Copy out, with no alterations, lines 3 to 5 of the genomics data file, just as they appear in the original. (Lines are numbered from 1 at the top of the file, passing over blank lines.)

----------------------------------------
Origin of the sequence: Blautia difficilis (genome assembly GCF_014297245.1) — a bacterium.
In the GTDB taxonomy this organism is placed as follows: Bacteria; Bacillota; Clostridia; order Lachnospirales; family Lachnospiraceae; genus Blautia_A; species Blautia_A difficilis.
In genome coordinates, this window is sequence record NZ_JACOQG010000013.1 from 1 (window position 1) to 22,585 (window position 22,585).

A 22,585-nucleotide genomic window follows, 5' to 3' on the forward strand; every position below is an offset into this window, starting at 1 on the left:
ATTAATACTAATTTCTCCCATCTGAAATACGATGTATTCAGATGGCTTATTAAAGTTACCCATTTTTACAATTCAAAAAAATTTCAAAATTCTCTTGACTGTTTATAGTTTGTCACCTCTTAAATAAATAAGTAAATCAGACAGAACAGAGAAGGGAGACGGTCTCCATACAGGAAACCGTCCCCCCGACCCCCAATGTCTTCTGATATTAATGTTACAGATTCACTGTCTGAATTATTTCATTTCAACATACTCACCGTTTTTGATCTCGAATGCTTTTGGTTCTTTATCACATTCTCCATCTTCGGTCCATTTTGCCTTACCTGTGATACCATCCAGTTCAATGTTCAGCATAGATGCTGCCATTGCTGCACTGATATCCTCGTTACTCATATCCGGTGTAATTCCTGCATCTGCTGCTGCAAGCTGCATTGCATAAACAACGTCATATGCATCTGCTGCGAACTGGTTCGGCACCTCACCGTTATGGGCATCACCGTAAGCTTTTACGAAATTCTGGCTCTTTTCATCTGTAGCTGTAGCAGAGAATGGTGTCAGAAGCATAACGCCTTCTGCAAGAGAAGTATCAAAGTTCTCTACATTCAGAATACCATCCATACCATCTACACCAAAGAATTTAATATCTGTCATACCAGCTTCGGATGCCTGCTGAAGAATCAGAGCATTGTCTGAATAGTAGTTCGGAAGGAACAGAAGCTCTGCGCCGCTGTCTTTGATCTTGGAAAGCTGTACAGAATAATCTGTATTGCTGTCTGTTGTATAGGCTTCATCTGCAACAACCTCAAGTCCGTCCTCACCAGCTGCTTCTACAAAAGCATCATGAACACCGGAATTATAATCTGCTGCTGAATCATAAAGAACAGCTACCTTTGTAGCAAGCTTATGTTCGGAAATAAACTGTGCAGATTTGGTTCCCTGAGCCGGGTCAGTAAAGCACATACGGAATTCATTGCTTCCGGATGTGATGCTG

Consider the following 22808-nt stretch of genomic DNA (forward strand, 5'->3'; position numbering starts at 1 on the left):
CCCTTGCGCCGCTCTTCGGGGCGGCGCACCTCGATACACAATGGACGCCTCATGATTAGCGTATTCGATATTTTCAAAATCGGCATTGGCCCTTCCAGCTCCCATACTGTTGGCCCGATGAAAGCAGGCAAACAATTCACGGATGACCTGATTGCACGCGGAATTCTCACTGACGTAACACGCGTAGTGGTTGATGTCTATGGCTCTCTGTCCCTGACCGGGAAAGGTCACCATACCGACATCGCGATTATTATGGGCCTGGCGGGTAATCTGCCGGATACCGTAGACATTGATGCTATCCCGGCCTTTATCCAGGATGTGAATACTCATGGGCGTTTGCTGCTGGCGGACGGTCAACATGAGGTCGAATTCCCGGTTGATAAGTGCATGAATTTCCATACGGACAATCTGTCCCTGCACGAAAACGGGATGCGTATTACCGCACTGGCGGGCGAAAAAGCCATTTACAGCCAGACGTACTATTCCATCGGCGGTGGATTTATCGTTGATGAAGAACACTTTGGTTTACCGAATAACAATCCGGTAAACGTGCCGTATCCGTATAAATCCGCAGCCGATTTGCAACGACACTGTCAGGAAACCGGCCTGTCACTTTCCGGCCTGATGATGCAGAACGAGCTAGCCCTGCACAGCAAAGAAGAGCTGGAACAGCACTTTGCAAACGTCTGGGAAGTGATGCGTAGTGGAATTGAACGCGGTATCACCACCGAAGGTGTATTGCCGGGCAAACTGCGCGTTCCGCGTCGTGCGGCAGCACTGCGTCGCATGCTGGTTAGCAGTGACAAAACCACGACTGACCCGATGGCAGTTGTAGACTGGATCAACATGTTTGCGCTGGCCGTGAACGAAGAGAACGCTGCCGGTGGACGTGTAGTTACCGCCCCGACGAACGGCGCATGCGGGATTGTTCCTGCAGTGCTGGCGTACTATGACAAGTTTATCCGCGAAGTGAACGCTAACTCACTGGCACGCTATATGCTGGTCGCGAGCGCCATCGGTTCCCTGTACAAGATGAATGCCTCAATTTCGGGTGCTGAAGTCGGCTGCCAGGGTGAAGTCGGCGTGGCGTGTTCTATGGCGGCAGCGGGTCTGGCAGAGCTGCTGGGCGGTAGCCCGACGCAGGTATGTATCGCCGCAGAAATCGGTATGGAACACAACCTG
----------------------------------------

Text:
In genome coordinates, this window is sequence record NZ_JACOQG010000013.1 from 1 (window position 1) to 22,585 (window position 22,585).

A 22,585-nucleotide genomic window follows, 5' to 3' on the forward strand; every position below is an offset into this window, starting at 1 on the left:
ATTAATACTAATTTCTCCCATCTGAAATACGATGTATTCAGATGGCTTATTAAAGTTACCCATTTTTACAATTCAAAAAAATTTCAAAATTCTCTTGACTGTTTATAGTTTGTCACCTCTTAAATAAATAAGTAAATCAGACAGAACAGAGAAGGGAGACGGTCTCCATACAGGAAACCGTCCCCCCGACCCCCAATGTCTTCTGATATTAATGTTACAGATTCACTGTCTGAATTATTTCATTTCAACATACTCACCGTTTTTGATCTCGAATGCTTTTGGTTCTTTATCACATTCTCCATCTTCGGTCCATTTTGCCTTACCTGTGATACCATCCAGTTCAATGTTCAGCATAGATGCTGCCATTGCTGCACTGATATCCTCGTTACTCATATCCGGTGTAATTCCTGCATCTGCTGCTGCAAGCTGCATTGCATAAACAACGTCATATGCATCTGCTGCGAACTGGTTCGGCACCTCACCGTTATGGGCATCACCGTAAGCTTTTACGAAATTCTGGCTCTTTTCATCTGTAGCTGTAGCAGAGAATGGTGTCAGAAGCATAACGCCTTCTGCAAGAGAAGTATCAAAGTTCTCTACATTCAGAATACCATCCATACCATCTACACCAAAGAATTTAATATCTGTCATACCAGCTTCGGATGCCTGCTGAAGAATCAGAGCATTGTCTGAATAGTAGTTCGGAAGGAACAGAAGCTCTGCGCCGCTGTCTTTGATCTTGGAAAGCTGTACAGAATAATCTGTATTGCTGTCTGTTGTATAGGCTTCATCTGCAACAACCTCAAGTCCGTCCTCACCAGCTGCTTCTACAAAAGCATCATGAACACCGGAATTATAATCTGCTGCTGAATCATAAAGAACAGCTACCTTTGTAGCAAGCTTATGTTCGGAAATAAACTGTGCAGATTTGGTTCCCTGAGCCGGGTCAGTAAAGCACATACGGAATTCATTGCTTCCGGATGTGATGCTG